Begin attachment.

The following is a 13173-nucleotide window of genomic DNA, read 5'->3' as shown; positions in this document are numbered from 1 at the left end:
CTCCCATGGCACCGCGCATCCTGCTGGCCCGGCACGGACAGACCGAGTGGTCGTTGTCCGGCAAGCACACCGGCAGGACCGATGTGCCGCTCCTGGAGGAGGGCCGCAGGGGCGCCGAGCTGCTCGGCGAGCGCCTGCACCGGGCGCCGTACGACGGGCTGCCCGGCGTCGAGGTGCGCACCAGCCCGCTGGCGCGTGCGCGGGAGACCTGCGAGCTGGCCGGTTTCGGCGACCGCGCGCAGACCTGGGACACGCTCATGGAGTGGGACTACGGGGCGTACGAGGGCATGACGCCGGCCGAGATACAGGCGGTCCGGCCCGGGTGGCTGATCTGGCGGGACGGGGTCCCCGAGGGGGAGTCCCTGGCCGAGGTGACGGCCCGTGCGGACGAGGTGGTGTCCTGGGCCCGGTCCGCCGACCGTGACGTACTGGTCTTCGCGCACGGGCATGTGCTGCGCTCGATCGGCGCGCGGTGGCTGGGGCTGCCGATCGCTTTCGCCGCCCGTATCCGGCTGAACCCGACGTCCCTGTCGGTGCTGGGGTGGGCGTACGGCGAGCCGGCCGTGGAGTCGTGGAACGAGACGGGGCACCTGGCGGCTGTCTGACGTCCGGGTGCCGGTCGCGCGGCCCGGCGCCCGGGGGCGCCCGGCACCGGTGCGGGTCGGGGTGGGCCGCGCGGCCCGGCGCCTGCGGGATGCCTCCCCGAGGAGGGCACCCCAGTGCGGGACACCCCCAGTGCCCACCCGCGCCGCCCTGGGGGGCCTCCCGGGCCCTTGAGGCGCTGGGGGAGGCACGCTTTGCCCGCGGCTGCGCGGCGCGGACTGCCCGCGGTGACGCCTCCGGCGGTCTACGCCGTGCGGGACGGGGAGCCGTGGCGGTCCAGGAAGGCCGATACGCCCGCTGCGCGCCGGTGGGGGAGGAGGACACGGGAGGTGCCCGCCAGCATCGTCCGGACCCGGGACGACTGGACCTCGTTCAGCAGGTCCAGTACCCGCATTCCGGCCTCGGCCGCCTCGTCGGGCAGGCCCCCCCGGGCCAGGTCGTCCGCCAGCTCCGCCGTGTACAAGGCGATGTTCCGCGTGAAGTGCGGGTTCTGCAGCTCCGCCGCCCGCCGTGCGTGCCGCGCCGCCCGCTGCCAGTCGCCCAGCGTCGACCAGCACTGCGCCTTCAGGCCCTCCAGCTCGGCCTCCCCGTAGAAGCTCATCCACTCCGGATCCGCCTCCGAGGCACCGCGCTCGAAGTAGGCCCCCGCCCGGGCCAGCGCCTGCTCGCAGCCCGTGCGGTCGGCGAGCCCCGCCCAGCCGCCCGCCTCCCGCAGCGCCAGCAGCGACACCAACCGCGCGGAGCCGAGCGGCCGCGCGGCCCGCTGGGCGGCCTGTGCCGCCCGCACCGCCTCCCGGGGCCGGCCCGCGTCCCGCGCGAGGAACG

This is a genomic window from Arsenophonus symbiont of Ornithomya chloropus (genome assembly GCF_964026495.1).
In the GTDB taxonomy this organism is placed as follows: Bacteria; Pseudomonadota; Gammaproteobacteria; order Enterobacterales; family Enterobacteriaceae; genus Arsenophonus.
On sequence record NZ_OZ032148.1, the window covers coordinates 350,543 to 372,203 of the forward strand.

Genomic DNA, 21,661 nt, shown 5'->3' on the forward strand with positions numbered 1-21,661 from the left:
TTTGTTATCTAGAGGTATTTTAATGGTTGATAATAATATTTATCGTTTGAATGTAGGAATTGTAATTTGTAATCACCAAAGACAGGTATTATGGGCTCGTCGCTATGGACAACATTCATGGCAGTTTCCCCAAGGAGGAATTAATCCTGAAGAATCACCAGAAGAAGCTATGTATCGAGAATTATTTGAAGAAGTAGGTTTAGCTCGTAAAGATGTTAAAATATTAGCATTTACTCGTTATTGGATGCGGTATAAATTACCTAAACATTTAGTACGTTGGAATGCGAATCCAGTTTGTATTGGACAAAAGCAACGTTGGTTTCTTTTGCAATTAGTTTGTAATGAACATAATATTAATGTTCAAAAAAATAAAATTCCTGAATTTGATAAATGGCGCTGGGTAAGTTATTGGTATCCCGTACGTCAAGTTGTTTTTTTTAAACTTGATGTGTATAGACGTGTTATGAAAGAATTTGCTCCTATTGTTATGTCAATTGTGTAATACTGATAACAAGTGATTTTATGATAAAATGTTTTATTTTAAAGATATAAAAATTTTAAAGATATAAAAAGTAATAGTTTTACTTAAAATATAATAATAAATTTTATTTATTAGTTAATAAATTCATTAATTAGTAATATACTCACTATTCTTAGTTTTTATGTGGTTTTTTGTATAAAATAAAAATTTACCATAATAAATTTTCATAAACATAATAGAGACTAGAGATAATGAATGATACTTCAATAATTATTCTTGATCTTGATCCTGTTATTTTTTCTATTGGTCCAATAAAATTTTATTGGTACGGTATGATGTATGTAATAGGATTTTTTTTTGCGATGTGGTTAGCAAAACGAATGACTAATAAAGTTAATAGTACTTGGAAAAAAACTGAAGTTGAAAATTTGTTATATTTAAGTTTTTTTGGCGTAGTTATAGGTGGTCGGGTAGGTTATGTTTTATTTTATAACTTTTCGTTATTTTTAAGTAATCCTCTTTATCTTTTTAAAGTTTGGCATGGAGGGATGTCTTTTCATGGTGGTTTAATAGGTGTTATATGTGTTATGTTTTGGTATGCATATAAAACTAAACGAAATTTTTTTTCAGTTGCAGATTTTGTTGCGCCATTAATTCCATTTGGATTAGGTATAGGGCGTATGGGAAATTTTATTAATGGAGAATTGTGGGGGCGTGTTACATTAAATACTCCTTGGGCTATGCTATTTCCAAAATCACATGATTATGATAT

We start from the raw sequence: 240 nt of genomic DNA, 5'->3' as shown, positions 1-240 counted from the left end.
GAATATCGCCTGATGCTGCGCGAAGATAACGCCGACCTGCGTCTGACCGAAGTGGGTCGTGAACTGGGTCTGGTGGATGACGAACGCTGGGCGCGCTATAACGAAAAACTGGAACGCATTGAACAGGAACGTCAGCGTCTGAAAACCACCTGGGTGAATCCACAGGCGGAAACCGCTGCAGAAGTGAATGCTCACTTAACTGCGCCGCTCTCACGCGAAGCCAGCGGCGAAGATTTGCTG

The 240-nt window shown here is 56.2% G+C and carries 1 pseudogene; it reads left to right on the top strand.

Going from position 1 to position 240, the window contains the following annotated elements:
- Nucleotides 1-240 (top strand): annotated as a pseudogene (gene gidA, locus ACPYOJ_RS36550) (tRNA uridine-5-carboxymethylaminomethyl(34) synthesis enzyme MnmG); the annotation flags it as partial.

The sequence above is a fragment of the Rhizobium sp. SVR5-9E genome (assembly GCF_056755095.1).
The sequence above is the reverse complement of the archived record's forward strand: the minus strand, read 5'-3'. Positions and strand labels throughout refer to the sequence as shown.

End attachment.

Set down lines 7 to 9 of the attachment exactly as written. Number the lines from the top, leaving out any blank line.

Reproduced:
TTTGTTATCTAGAGGTATTTTAATGGTTGATAATAATATTTATCGTTTGAATGTAGGAATTGTAATTTGTAATCACCAAAGACAGGTATTATGGGCTCGTCGCTATGGACAACATTCATGGCAGTTTCCCCAAGGAGGAATTAATCCTGAAGAATCACCAGAAGAAGCTATGTATCGAGAATTATTTGAAGAAGTAGGTTTAGCTCGTAAAGATGTTAAAATATTAGCATTTACTCGTTATTGGATGCGGTATAAATTACCTAAACATTTAGTACGTTGGAATGCGAATCCAGTTTGTATTGGACAAAAGCAACGTTGGTTTCTTTTGCAATTAGTTTGTAATGAACATAATATTAATGTTCAAAAAAATAAAATTCCTGAATTTGATAAATGGCGCTGGGTAAGTTATTGGTATCCCGTACGTCAAGTTGTTTTTTTTAAACTTGATGTGTATAGACGTGTTATGAAAGAATTTGCTCCTATTGTTATGTCAATTGTGTAATACTGATAACAAGTGATTTTATGATAAAATGTTTTATTTTAAAGATATAAAAATTTTAAAGATATAAAAAGTAATAGTTTTACTTAAAATATAATAATAAATTTTATTTATTAGTTAATAAATTCATTAATTAGTAATATACTCACTATTCTTAGTTTTTATGTGGTTTTTTGTATAAAATAAAAATTTACCATAATAAATTTTCATAAACATAATAGAGACTAGAGATAATGAATGATACTTCAATAATTATTCTTGATCTTGATCCTGTTATTTTTTCTATTGGTCCAATAAAATTTTATTGGTACGGTATGATGTATGTAATAGGATTTTTTTTTGCGATGTGGTTAGCAAAACGAATGACTAATAAAGTTAATAGTACTTGGAAAAAAACTGAAGTTGAAAATTTGTTATATTTAAGTTTTTTTGGCGTAGTTATAGGTGGTCGGGTAGGTTATGTTTTATTTTATAACTTTTCGTTATTTTTAAGTAATCCTCTTTATCTTTTTAAAGTTTGGCATGGAGGGATGTCTTTTCATGGTGGTTTAATAGGTGTTATATGTGTTATGTTTTGGTATGCATATAAAACTAAACGAAATTTTTTTTCAGTTGCAGATTTTGTTGCGCCATTAATTCCATTTGGATTAGGTATAGGGCGTATGGGAAATTTTATTAATGGAGAATTGTGGGGGCGTGTTACATTAAATACTCCTTGGGCTATGCTATTTCCAAAATCACATGATTATGATAT

We start from the raw sequence: 240 nt of genomic DNA, 5'->3' as shown, positions 1-240 counted from the left end.
GAATATCGCCTGATGCTGCGCGAAGATAACGCCGACCTGCGTCTGACCGAAGTGGGTCGTGAACTGGGTCTGGTGGATGACGAACGCTGGGCGCGCTATAACGAAAAACTGGAACGCATTGAACAGGAACGTCAGCGTCTGAAAACCACCTGGGTGAATCCACAGGCGGAAACCGCTGCAGAAGTGAATGCTCACTTAACTGCGCCGCTCTCACGCGAAGCCAGCGGCGAAGATTTGCTG